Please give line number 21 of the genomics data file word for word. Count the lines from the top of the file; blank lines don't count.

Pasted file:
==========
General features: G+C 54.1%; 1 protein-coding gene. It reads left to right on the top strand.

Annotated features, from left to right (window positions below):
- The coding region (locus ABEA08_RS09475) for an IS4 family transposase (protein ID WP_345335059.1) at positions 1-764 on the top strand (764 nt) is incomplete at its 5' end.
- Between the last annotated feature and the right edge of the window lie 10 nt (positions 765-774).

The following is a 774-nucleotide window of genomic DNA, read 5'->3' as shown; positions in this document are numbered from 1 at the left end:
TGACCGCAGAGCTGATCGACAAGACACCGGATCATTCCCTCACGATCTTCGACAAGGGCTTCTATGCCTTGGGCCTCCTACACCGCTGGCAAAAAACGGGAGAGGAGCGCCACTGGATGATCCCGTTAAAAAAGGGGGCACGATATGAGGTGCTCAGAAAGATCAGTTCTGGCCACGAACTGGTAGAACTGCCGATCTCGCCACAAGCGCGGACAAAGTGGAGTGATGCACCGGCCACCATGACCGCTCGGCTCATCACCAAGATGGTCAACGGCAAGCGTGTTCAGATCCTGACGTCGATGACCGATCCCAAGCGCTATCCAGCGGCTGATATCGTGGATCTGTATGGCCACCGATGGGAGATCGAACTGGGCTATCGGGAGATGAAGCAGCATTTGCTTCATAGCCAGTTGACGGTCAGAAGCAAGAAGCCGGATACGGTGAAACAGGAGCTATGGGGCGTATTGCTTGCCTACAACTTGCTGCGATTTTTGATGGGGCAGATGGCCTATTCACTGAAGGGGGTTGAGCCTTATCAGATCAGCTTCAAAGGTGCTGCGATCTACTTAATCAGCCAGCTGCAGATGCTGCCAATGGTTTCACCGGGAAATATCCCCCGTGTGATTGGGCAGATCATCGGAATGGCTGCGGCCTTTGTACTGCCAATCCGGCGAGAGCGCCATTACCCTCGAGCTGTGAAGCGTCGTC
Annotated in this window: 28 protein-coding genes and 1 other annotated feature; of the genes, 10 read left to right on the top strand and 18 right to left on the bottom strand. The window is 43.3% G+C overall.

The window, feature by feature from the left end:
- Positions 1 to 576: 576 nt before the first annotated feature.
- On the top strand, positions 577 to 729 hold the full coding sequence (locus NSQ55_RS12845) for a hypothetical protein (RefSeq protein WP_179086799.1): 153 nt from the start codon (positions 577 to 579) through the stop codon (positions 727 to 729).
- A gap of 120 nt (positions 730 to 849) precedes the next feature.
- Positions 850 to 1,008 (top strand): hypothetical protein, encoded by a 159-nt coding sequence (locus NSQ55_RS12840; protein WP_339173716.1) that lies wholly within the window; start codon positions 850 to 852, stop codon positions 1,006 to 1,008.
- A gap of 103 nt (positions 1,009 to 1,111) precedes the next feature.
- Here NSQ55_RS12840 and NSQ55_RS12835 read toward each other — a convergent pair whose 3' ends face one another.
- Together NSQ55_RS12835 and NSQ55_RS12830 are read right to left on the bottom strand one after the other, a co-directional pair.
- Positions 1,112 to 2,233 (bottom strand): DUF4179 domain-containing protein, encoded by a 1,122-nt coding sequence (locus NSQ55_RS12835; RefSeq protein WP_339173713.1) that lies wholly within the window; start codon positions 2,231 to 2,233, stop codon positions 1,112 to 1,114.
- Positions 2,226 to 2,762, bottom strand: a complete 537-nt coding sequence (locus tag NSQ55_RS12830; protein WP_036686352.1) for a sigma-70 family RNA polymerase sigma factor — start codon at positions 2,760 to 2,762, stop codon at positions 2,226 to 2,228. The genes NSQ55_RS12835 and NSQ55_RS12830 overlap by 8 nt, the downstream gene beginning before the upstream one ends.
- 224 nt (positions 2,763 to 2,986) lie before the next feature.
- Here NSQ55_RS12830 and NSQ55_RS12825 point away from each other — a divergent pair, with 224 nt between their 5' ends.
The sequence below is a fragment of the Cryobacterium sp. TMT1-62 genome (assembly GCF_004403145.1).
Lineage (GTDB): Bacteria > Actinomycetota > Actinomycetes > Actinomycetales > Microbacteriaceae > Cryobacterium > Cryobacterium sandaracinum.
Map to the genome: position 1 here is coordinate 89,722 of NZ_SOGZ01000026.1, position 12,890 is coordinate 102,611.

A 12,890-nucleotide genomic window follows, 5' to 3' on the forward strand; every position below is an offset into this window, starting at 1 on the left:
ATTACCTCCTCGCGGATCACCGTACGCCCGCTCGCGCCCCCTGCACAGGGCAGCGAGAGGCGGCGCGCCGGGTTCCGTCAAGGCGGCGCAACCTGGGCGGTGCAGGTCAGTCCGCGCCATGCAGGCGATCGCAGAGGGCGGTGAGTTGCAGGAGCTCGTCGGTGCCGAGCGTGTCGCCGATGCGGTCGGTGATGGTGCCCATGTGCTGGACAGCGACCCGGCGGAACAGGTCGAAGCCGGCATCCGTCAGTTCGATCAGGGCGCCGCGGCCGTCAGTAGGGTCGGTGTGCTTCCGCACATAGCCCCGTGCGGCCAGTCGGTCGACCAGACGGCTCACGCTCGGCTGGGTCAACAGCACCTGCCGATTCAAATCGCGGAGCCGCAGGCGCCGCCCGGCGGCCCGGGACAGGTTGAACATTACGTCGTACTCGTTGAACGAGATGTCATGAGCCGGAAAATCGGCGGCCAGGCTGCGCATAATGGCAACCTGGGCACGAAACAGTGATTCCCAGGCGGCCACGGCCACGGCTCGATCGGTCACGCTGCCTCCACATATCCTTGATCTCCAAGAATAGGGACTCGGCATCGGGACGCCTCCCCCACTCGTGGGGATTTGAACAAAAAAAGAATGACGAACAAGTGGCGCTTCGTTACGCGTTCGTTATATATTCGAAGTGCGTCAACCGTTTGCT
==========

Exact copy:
Lineage (GTDB): Bacteria > Actinomycetota > Actinomycetes > Actinomycetales > Microbacteriaceae > Cryobacterium > Cryobacterium sandaracinum.